From BR Wiki
Jump to navigation Jump to search

The Data (DA) statement provides a method for initializing data in a program. Constants in a DATA statement are stored in an internal list, which is used by READ statements to assign values to variables.

Comments and Examples

The distinction between uppercase and lowercase is preserved in DATA statements. In the following example, the data in lines 120 and 130 ("Lewisburg" and "Williamsport") would be read into the array CITY$ with lowercase characters, just as they appear in the program line:

00100 DIM Zip(100), CITY$(100)
00120 DATA 17837, Lewisburg
00130 DATA 17701, Williamsport
00150 FOR I=1 TO NZIPS
00160 READ Zip(I), CITY$(I)
00170 NEXT I

The following sample program would print 5200, -520 and 0.0005:

00010 DATA 5.2E3, -5.2e+2, +5e-4
00020 READ A, B, C
00030 PRINT A, B, C


DATA {"<string constant>"|<numeric constant>}[,...] 


At least one "numeric constant" or "string-constant" is required. Numeric constants may include exponents. String and numeric constants may be intermixed. Multiple constants must be separated by commas.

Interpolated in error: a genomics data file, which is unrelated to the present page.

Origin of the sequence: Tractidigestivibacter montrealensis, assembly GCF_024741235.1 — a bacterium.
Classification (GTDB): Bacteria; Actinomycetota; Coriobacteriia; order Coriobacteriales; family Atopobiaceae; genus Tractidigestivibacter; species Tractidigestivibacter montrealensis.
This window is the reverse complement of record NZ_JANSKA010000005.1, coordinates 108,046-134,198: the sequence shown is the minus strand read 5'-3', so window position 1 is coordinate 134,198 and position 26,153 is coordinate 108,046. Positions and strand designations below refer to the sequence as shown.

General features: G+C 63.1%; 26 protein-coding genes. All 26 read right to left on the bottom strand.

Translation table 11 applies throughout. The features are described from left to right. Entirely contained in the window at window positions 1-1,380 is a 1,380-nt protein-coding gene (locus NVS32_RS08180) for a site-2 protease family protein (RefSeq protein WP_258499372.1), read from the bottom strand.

Technical Considerations

1.) String constant that contain commas must be placed in quotation marks.
2.) A DATA statement may not have comments at the end of the line. If comments are present, the system assumes that they are part of the last constant on that line.
3.) Other statements are not permitted on the same line as a DATA statement.
4.) See the READ data and RESTORE data statements for more information.

Use with MAT

DATA is commonly usd to assign numeric or character values into arrays, as seen in the following example:

00030 dim Headings$(10), Widths(10), Forms$(10), Answers$(6)*30,Ordered(3), Head
00040     data "First Name","Last Name","Address","City","State","Zip Code","Shipping","Item 1","Item 2","Item 3"
00050     read Mat Headings$
00060     data 10,10,10,10,4,9,3,3,3,3
00070     read Mat Widths